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Wading Through Mobile Phone Contracts

Wading Through Mobile Phone Contracts Mobile phone service providers cannot be faulted for making their services as appealing as possible to the largest number of consumers. That is, after all, why they are in business. Most offer free or greatly reduced-price phones, and some offer monthly rate plans that dramatically undercut their competitors. Some even offer curiously misnamed “unlimited” data plans. 

Unfortunately, many if not most of the highly-touted offerings are not quite as transparent about the terms and conditions to which a customer must agree when signing up. It is up to the prospective customer to read the fine print and follow all the asterisks before committing to the contract. Here are a few tips to help you better understand what you are agreeing to, and avoid surprises come bill time.


Do you really want a contract plan?

Mobile phone service providers would absolutely love to have every one of their customers sign up for a multi-year service contract, so much so that they will usually give you a free phone just for signing up. While this sounds great, especially if you don’t have to pay anything up front, the devil, as they say, is in the details. Businesses don’t give anything away for free unless there is the promise of profit at some point.

 Whatever the actual cost would be for a competitive level of service, you will end up paying about £15 or more above that for your “free” phone for the duration of the contract. The more high-end mobile phones typically come with a contract of approximately thirty months. Do the math, and decide whether that free phone is worth it.

 As competition between providers increased, they began to realize that many people were unwilling to commit to a contract, particularly since poor service is not always considered justification for terminating an agreement. Pay as you go plans have grown increasingly popular, despite the fact that the customer has to provide their own mobile phone that is compatible with the provider’s network.

The customers’ saving grace has been that auction sites and independent distributors offer new, refurbished, and lightly used smartphones for every type of network, and at prices that are deeply discounted from manufacturer’s suggested prices.

You will need to know your seller, as well as their return and warranty policies, and you will have to pay up front for your phone, but you will save money, both in the purchase price of the phone and on your monthly bill. But what if you are already under contract? There are ways to work around that, as well, but you have to do your homework.

Offers to buy out your current contract

Providers know that virtually every customer has at least some areas in which they are less than ecstatic about their current provider’s service (including the provider’s own customers). In their attempts to draw customers from competitors, some mobile phone service providers will offer a cashback incentive, such as offering to reimburse customers for penalties charged for cancelling their agreement with another provider.

This can be quite appealing, as it leads the customer to believe that they won’t incur any out-of-pocket expenses as a result of the switch. Before basing a decision to switch on such a promise, be sure to read the terms and conditions of the new agreement. In most cases, you won’t receive the cashback immediately, and will be faced with having to pay the early-cancellation penalties while you wait for weeks, months, or even until the end of the new contract to receive your money.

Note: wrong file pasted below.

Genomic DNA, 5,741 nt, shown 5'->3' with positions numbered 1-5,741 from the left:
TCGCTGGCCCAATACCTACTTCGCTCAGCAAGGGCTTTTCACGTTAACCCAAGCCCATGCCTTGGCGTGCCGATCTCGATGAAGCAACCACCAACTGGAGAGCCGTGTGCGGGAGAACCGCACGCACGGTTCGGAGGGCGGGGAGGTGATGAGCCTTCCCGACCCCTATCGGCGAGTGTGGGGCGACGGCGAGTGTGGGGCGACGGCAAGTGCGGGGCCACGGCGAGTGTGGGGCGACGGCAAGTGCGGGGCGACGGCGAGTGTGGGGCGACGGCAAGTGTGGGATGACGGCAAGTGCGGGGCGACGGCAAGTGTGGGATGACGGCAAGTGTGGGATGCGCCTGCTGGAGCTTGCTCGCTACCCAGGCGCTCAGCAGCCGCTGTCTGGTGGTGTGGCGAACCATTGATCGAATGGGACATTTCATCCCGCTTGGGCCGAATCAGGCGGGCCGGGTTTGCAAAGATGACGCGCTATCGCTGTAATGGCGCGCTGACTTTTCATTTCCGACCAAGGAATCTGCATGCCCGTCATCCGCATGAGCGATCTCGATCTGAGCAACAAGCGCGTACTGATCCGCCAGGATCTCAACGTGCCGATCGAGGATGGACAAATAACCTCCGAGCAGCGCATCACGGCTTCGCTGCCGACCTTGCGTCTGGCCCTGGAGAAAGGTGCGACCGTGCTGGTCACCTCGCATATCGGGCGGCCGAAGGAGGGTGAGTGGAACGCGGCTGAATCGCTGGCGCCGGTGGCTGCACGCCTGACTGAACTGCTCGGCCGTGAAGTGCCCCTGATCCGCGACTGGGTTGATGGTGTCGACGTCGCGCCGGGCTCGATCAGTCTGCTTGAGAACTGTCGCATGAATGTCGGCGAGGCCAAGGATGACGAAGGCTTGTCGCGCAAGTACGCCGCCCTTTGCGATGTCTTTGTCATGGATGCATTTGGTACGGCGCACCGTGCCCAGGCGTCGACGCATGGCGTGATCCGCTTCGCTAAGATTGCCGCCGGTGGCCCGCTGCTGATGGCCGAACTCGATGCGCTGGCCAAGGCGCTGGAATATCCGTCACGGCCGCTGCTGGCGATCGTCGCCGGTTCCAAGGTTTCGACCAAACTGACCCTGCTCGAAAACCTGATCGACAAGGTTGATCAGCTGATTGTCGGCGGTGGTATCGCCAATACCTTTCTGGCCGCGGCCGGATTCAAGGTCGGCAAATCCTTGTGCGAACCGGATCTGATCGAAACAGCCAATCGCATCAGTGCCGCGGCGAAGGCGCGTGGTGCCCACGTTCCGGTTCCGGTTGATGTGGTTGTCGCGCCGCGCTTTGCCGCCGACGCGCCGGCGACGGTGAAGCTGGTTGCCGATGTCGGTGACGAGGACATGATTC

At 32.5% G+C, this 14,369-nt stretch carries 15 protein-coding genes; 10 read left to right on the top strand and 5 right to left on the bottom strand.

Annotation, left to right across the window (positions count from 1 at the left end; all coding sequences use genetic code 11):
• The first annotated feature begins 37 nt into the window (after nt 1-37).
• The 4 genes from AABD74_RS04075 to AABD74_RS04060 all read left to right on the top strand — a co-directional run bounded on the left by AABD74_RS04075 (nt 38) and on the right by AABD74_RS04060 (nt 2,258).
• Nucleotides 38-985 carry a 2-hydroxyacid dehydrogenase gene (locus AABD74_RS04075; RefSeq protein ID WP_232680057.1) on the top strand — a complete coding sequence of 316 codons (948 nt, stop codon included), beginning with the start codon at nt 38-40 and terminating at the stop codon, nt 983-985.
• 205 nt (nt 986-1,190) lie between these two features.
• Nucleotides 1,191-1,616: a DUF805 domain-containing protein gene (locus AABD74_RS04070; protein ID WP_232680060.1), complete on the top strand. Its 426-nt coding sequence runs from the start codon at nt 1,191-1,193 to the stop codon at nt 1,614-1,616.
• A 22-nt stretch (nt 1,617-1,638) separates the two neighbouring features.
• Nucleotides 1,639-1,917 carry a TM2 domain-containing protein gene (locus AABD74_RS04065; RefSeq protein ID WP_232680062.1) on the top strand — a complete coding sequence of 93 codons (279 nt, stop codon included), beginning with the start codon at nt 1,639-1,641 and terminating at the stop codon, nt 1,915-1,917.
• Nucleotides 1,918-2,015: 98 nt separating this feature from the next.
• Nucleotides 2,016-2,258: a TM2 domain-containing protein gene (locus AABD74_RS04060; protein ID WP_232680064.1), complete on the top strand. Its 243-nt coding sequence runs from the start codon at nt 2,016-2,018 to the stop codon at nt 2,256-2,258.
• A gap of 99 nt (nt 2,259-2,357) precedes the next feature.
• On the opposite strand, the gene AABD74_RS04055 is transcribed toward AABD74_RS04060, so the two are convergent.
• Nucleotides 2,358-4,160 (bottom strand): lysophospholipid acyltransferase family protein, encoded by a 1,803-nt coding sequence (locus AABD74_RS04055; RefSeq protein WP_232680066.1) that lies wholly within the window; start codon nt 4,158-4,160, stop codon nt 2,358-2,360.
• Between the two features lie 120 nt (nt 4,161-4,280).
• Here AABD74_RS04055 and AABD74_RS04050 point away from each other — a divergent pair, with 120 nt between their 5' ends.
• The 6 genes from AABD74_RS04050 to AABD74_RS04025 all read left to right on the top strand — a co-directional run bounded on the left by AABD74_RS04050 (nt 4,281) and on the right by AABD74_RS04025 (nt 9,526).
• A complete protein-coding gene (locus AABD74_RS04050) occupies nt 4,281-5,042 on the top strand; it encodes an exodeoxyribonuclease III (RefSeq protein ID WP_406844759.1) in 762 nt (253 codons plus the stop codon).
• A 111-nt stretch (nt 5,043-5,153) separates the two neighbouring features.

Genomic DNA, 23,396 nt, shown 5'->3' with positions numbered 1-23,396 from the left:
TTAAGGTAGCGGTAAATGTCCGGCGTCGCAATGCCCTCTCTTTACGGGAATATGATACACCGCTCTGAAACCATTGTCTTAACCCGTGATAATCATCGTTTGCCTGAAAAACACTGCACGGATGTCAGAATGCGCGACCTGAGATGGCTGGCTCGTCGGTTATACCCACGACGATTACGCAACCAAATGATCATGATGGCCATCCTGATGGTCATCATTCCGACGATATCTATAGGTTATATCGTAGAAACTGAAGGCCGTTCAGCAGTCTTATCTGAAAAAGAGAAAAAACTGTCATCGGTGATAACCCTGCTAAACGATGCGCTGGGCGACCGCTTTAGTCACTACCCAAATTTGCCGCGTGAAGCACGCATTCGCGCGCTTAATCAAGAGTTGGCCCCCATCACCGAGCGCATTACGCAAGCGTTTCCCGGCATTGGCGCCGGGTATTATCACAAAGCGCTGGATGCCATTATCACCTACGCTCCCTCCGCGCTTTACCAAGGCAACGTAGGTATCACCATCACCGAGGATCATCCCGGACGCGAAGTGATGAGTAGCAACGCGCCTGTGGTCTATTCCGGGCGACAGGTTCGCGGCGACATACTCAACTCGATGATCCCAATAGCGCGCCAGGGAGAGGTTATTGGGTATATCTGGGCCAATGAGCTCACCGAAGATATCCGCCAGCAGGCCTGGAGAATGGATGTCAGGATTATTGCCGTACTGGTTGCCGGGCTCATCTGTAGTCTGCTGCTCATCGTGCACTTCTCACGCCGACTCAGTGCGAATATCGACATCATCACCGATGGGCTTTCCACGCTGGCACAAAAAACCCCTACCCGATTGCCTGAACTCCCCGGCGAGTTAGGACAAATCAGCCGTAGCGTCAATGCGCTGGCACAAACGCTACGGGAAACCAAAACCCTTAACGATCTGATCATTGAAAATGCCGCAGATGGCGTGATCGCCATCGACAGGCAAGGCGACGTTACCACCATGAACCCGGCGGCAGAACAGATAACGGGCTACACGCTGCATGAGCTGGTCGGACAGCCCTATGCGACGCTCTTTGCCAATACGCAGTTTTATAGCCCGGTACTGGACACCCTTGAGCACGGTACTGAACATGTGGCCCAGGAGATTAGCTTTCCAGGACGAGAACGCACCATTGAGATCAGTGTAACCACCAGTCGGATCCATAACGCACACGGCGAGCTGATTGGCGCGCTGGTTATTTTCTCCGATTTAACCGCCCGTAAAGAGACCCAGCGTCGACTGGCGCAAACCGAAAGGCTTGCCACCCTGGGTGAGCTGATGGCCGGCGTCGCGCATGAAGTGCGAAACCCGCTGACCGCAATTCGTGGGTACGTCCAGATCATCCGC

Many providers will refund a set portion of the cashback on a monthly basis. Either way, you could end up paying the early termination penalty, long before you receive the full cashback promised. To make matters worse, simply switching from one mobile service provider to another has long been a complicated and often time-consuming undertaking. Customers have found themselves needing to perform tasks such as unlocking their phones and finding the devices’ unique code before they could switch.

The former is a technical feat that most people would be hesitant to undertake, while the latter requires a different method for virtually every phone. Both require a level of technical expertise that is beyond what can be reasonably expected of most mobile phone users. Fortunately, the UK telecommunications regulator Ofcom has proposed changes that will greatly simplify the process, thus freeing many customers to pursue service plans and providers that are more to their benefit.

Renegotiating your existing contract

Especially given the fact that failure to provide promised service is not usually recognized as justification for terminating a contract, you can rightfully assume that the contract you sign with a mobile phone service provider has been reviewed, vetted, and revised to the point where it is virtually iron-clad. What the service providers don’t want widely known, however, is that each provider has the equivalent of a customer retention department, responsible for convincing unhappy customers not to switch to another provider.

These customer retention representatives are often authorized to make concessions beyond those which are authorized by regular customer service representatives, if doing so convinces the customer not to leave. If you find that you have reached an impasse with a customer service representative over an issue, ask to speak with a supervisor or customer retention representative, and see what they will offer. You may be pleasantly surprised at the outcome.

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Wading Through Mobile Phone Contracts Reviewed by Unknown on Tuesday, October 06, 2015 Rating: 5
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